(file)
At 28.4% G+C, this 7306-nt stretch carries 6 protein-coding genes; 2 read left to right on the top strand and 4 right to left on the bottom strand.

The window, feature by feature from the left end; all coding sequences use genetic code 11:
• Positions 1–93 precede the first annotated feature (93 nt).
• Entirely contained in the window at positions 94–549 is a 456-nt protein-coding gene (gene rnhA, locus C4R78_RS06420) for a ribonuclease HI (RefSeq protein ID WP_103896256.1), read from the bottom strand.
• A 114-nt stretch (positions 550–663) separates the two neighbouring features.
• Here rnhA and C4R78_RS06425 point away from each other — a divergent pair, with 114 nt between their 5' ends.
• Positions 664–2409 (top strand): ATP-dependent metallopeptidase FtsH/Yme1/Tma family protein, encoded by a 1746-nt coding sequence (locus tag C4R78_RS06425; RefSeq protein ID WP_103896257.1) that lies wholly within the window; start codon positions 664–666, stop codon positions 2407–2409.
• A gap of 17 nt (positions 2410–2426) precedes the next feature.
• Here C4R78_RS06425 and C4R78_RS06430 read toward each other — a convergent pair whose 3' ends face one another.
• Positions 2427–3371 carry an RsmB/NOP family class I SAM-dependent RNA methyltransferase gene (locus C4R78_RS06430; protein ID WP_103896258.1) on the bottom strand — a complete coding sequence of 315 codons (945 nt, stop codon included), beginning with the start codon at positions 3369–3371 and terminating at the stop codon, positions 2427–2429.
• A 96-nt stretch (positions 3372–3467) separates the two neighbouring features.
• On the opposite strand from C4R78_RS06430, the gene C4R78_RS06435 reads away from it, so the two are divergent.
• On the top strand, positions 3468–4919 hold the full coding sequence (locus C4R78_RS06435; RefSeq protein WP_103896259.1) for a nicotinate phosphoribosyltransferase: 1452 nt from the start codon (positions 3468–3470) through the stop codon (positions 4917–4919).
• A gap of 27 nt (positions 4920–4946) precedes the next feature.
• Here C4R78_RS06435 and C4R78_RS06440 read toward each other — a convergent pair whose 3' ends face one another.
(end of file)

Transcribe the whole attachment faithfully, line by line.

At 28.4% G+C, this 7306-nt stretch carries 6 protein-coding genes; 2 read left to right on the top strand and 4 right to left on the bottom strand.

The window, feature by feature from the left end; all coding sequences use genetic code 11:
• Positions 1–93 precede the first annotated feature (93 nt).
• Entirely contained in the window at positions 94–549 is a 456-nt protein-coding gene (gene rnhA, locus C4R78_RS06420) for a ribonuclease HI (RefSeq protein ID WP_103896256.1), read from the bottom strand.
• A 114-nt stretch (positions 550–663) separates the two neighbouring features.
• Here rnhA and C4R78_RS06425 point away from each other — a divergent pair, with 114 nt between their 5' ends.
• Positions 664–2409 (top strand): ATP-dependent metallopeptidase FtsH/Yme1/Tma family protein, encoded by a 1746-nt coding sequence (locus tag C4R78_RS06425; RefSeq protein ID WP_103896257.1) that lies wholly within the window; start codon positions 664–666, stop codon positions 2407–2409.
• A gap of 17 nt (positions 2410–2426) precedes the next feature.
• Here C4R78_RS06425 and C4R78_RS06430 read toward each other — a convergent pair whose 3' ends face one another.
• Positions 2427–3371 carry an RsmB/NOP family class I SAM-dependent RNA methyltransferase gene (locus C4R78_RS06430; protein ID WP_103896258.1) on the bottom strand — a complete coding sequence of 315 codons (945 nt, stop codon included), beginning with the start codon at positions 3369–3371 and terminating at the stop codon, positions 2427–2429.
• A 96-nt stretch (positions 3372–3467) separates the two neighbouring features.
• On the opposite strand from C4R78_RS06430, the gene C4R78_RS06435 reads away from it, so the two are divergent.
• On the top strand, positions 3468–4919 hold the full coding sequence (locus C4R78_RS06435; RefSeq protein WP_103896259.1) for a nicotinate phosphoribosyltransferase: 1452 nt from the start codon (positions 3468–3470) through the stop codon (positions 4917–4919).
• A gap of 27 nt (positions 4920–4946) precedes the next feature.
• Here C4R78_RS06435 and C4R78_RS06440 read toward each other — a convergent pair whose 3' ends face one another.